While in Santa Monica recently, I hung out with an old TV producer friend. We enjoyed coffee at Peet’s café on Montana. Peet’s is the trendy coffeehouse where I had cast some actors for my movie “Caution to The Wind,” and where I met Tasha Dixon for our Kindness Generates Kindness protest. Later, Adrian and I bicycled over to the West LA Veterans Complex for a holiday celebration and benefit buffet.  Had any of these enraged Hollywood liberals happened on that large gathering of veterans, and voiced their opinions, they might get a punch in the nose. Calling people traitors and scum, as Keith Olbermann did recently, will get you a swift kick in the ass if you leave your safe sanctimonious space.

We mingled among four generations of US veterans there and listened to a marvelous tribute band, Fortunate Son, play covers from the Viet Nam era.  I noticed a couple of old guys like myself stifling the tears when they played Have You Ever Seen The Rain? Adrian thanked me for my service, which always embarrasses the hell out of me. I love Adrian for dragging me out of my little boxlike existence whenever we hang out.  Even Thoreau had to leave his cabin sometimes.

I told Tasha Dixon that the overnight success in Hollywood takes ten years to happen. Or in Humphrey Bogart’s case, it took almost 20 years. The funny thing about Bogie and the so-called legacy news media, is how history often repeats itself. In 1947, Humphrey Bogart and Lauren Bacall flew to Washington DC as head of a concerned group of filmmakers called Committee for the First Amendment (CFA). President Truman invited them over to the White House to lunch.  Then the media turned on them. Turned on Bogart.

“We faced a hostile, sophisticated worldly press who made us look like stupid children interfering with grownup problems,” said actress Evelyn Keyes.  Bogart struck back at the media, who branded First Amendment supporters as Communist dupes.

“This had nothing to do with Communism,” wrote Bogart. “It’s none of my business who’s a Communist and who isn’t. We have a well-organized and excellent agency in Washington known as the FBI who does know these things. The reason I’m flying to Washington is because I’m an outraged and angry citizen who feels that my civil liberties are being taken away from me and that the Bill of Rights is being abused and who also feels that nobody in this country has any right to kick around the Constitution of the United States, not even the Un-American Activities Committee.”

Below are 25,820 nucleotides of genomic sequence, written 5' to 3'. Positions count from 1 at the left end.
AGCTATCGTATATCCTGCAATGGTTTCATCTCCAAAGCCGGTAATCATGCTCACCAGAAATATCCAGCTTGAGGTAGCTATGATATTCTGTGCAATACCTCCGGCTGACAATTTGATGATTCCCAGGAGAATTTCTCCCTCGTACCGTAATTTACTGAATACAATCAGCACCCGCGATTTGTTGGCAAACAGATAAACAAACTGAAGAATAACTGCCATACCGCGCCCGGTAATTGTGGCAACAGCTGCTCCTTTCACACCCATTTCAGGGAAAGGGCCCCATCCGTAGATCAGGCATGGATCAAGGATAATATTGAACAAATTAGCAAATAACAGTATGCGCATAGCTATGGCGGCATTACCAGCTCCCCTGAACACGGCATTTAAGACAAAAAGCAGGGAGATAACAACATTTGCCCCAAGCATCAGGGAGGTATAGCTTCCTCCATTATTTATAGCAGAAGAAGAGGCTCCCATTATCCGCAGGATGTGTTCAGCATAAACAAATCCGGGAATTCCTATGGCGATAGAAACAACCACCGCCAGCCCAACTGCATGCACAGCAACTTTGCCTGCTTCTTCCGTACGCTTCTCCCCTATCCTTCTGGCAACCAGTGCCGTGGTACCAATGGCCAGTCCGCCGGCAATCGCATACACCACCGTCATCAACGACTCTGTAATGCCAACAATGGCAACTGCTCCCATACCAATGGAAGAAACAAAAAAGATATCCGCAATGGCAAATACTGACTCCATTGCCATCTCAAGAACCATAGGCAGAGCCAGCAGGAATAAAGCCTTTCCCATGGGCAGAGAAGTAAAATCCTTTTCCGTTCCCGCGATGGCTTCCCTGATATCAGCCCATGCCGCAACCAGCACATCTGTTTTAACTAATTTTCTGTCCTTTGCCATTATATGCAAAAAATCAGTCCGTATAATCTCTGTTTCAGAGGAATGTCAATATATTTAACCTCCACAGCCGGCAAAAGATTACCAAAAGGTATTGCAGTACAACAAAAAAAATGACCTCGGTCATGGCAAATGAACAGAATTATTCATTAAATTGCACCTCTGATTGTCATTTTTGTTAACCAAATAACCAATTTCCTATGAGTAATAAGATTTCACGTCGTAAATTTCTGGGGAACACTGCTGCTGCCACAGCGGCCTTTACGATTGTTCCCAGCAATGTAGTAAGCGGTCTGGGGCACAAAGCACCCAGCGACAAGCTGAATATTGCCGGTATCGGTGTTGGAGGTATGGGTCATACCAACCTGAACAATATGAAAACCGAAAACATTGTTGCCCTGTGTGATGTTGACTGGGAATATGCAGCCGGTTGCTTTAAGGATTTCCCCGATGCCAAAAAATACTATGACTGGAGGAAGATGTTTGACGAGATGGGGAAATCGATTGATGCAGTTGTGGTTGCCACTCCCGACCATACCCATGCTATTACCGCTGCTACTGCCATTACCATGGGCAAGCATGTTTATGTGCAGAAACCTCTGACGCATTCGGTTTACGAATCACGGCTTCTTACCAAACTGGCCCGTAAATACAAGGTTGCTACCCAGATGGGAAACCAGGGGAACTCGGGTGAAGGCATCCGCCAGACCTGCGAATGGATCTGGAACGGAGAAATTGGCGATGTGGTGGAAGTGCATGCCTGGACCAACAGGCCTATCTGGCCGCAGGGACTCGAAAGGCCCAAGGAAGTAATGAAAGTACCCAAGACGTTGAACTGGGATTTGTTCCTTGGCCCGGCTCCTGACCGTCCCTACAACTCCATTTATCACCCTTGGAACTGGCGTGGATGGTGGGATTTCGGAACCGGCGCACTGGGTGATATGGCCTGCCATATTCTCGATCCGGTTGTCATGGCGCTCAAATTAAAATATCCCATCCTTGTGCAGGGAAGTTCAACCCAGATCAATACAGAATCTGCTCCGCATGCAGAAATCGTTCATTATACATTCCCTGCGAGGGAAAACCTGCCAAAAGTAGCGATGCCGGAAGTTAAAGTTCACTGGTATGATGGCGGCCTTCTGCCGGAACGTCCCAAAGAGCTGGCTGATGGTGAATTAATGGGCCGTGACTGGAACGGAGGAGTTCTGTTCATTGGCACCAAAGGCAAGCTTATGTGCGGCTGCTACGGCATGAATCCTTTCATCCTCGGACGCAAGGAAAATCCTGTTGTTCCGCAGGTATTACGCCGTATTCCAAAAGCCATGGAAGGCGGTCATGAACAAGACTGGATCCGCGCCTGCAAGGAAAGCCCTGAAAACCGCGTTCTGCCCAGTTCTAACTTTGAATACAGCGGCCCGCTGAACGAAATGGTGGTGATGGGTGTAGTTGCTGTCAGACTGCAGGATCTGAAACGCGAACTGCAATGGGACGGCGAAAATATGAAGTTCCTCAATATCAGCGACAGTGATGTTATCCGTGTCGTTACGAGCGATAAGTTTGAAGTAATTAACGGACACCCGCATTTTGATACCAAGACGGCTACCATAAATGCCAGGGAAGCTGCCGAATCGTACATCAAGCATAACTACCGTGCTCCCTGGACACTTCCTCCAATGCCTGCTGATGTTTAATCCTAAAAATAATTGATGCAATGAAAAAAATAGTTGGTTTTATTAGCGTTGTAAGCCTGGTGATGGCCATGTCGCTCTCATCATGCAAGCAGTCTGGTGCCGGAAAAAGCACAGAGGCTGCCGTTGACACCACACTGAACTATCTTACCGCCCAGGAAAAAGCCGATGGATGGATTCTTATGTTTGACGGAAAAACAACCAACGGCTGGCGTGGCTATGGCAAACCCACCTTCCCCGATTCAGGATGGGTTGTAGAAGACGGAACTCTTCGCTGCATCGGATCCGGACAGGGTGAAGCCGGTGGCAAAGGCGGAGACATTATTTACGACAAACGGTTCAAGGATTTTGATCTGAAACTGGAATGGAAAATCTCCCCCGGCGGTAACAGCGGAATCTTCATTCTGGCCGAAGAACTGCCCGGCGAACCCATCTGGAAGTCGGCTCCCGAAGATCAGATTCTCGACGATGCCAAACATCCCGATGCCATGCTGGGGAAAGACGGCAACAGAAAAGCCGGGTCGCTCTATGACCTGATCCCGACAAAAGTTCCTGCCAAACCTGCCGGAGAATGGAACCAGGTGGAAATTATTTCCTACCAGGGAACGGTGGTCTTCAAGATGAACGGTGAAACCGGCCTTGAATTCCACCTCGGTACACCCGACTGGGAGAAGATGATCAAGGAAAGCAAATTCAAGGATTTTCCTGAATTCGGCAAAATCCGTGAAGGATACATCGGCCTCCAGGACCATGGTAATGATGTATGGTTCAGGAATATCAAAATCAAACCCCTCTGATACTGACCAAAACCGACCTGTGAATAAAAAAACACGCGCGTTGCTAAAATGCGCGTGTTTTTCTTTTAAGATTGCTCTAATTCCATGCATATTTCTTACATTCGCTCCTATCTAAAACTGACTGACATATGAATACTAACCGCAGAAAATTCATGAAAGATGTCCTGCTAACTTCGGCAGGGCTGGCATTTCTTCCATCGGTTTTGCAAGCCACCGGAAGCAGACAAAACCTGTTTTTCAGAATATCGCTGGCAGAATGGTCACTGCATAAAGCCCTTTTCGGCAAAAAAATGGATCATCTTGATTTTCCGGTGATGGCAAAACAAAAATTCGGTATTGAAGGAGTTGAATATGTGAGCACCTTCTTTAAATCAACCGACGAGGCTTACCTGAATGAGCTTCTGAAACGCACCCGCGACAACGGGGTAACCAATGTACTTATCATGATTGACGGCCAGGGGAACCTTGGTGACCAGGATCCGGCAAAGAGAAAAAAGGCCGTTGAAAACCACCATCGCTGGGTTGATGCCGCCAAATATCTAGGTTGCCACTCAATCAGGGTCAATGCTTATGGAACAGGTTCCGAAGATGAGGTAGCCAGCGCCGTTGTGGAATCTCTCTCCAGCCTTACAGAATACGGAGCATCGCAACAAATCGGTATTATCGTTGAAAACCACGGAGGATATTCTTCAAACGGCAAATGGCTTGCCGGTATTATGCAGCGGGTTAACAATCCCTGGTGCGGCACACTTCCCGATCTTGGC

Sounds familiar, doesn’t it, with the scapegoating of Russia and the so-called “fake news,” for the high crimes closer to home.

Adorable Tasha Dixon is a warm, wonderfully talented actress, but one of thousands here in the city of fallen angels.  You can view a YouTube video Tasha and I shot on location together a couple years ago. GREAT GHOST TOWNS OF THE WEST never sold to the Discovery Channel, mostly because I suck at sales and Discovery prefers fake Alaska families and bearded duck hunters to droll beauties.  Have a wonderful holiday.

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Douglas Herman's picture
Columns on STR: 148

Award winning artist, photographer and freelance journalist, Douglas Herman can be found wandering the back roads of America. Doug authored the political crime thriller, The Guns of Dallas  and wrote and directed the Independent feature film,Throwing Caution to the Windnaturally a "road movie," and credits STR for giving him the impetus to write well, both provocatively and entertainingly. A longtime gypsy, Doug completed a 10,000 mile circumnavigation of North America, by bicycle, at the age of 35, and still wanders between Bullhead City, Arizona and Kodiak, Alaska with forays frequently into the so-called civilized world of Greater LA. Write him at Roadmovie2 @ Gmail.com

Comments

Jim Davies's picture

Best YouTube clip I ever saw!
 
Are you sure though that it was "Writen by" your good self?

Douglas Herman's picture

Hi Jimbo,
  THANKS-! Yessir! I wrote most, okay, some of Tasha's best lines. And of course, being a very good actress, she ad-libbed even BETTER lines. Of course the old blue-eyed miner added his Excellent Unscripted lines.
  We shot the "gold panning" scene at Lake Pleasant, just north of Phoenix. I highly doubt much gold has ever come out of there. I took my camera out into the water, both there and at the Colorado River. Sorta cold as I remember. Tasha didn't really want to get into the water at the Colorado river there near Laughlin & Bullhead City. 

Douglas Herman's picture

Jim,
  Just caught your spell check. "Writen" means it's a pretty good Write. Surprised nobody caught my misquote of Thoreau. Should have been writen (sic) as:
  "Why should we be in such desperate haste to succeed, and in such desperate Enterprises?"  
  No prizes for misspellings or Miss Quotations. Only in beauty contests, I suppose.
 
  
  

Paul's picture

I'm continually amazed at how people who were against war become for it, and vice versa. It's as if they attach themselves to a ruler, or even just a label, rather than consider the carnage. Why? I guess I am just missing the loyalty gene myself, so don't understand the concept.